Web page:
There are so many topics & conversations swirling the media for Back 2 School! Schedules, healthy lunches, savings for supplies & clothes, studies…the list goes on. But there are 3 topics that are less common: Medications, Vaccinations, & Lice. Today we are taking a moment to discuss a few key pieces of information you should know, on those specific topics.
Your child’s medications — the school needs to know!
The school nurse and/or school secretary needs to know what medications your child takes — even if your child takes the medication only at home, the nurse should know in case of a medical need during school hours. If your child needs to take any drugs at school, they must be in the pharmacy bottle, clearly marked.
Any health problems should also be made known to the school. Allergies are a good example — there are so many allergies now to foods, plants, trees, beestings latex and many other substances. The school needs to know in advance.
Make sure vaccines are up to date!
It’s vital to make sure your kids are up-to-date on their vaccines. Getting children all of the vaccines recommended by CDC’s immunization schedule is one of the most important things parents can do to protect their children’s health—and that of classmates and the community. Most schools require children to be current on vaccinations before enrolling to protect the health of all students.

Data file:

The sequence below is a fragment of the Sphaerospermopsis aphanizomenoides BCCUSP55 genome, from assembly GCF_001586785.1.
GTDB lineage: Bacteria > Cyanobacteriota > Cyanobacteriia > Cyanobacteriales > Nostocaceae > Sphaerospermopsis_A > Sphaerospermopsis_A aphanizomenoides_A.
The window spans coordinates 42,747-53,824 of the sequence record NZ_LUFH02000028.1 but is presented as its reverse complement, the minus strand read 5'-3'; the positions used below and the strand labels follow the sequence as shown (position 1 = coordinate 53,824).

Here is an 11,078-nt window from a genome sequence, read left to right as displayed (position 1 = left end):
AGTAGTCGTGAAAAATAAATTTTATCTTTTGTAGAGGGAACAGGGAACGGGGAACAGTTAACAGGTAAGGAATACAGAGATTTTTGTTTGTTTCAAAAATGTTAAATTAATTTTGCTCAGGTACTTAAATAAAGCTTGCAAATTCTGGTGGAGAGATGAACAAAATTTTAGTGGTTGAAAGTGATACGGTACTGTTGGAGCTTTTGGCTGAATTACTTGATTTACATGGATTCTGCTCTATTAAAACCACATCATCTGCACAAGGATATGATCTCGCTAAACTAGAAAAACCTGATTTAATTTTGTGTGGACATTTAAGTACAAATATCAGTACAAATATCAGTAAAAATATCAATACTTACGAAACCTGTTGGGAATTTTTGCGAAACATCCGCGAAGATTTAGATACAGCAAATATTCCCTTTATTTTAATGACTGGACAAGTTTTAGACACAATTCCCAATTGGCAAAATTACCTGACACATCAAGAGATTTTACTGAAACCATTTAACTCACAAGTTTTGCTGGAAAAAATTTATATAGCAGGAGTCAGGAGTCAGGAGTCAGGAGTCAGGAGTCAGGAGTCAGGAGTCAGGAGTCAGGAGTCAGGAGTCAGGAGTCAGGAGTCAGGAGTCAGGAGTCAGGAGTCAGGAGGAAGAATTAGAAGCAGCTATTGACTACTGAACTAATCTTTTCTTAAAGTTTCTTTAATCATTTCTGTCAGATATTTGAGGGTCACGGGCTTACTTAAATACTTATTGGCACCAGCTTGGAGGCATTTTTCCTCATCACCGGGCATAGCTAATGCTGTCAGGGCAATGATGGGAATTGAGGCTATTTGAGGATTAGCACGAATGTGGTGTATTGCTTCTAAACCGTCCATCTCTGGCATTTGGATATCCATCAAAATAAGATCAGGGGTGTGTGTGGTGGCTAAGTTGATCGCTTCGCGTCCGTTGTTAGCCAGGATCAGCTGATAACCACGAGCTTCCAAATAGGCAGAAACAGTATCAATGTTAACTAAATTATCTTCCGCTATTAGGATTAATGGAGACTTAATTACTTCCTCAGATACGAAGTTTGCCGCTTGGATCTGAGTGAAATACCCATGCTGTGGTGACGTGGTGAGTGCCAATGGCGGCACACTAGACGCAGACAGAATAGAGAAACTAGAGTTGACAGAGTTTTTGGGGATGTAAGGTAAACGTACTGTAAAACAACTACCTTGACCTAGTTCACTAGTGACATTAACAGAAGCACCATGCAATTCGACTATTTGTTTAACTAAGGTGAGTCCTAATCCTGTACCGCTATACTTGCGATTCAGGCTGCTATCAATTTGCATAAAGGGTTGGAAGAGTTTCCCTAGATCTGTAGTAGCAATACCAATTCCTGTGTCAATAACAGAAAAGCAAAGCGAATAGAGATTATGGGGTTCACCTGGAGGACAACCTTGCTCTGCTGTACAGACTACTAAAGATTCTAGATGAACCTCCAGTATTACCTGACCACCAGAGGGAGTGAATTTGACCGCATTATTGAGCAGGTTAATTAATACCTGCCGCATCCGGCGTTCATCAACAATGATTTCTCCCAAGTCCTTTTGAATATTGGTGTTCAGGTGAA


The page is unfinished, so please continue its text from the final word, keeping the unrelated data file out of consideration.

To find the full vaccination schedule per the CDC visit ::
Head Lice — an all-to-common issue
What are head lice? The head louse is a tiny parasitic insect that can be found on the head, eyebrows, and eyelashes of people.
Who is at risk for getting head lice? Head lice are spread by direct contact with the hair of an infested person. Anyone who comes in head-to-head contact with someone who already has head lice is at greatest risk. Spread by contact with clothing (such as hats, scarves, coats) or other personal items (such as combs, brushes, or towels) used by an infested person is uncommon. Head lice move by crawling; they cannot hop or fly. Personal hygiene or cleanliness in the home or school has nothing to do with getting head lice.
How is head lice infestation treated? Treatment requires using an over-the-counter (OTC) or prescription medication. It is best to have your child’s doctor confirm that they have lice and suggest an appropriate treatment based on their age. These medications are topical treatments, applied to the scalp, and washed off. Follow the directions as your provider gives them to you —
• Do not use different head lice drugs at the same time unless instructed to do so by your physician and pharmacist.
• Do not use extra amounts of any lice medication unless instructed to do so by your physician and pharmacist. The drugs used to treat lice are insecticides and can be dangerous if they are misused or overused.
Head lice do not survive long if they fall off a person and cannot feed. Simply machine wash the child’s bedding with hot water, wash hair brushes/combs in hot water, vacuum the floor and furniture the child has been on recently and place any stuffed animals and pillows in a sealed plastic bag for 2 weeks.
For more information you can visit http://www.cdc.gov/parasites/lice/head/index.html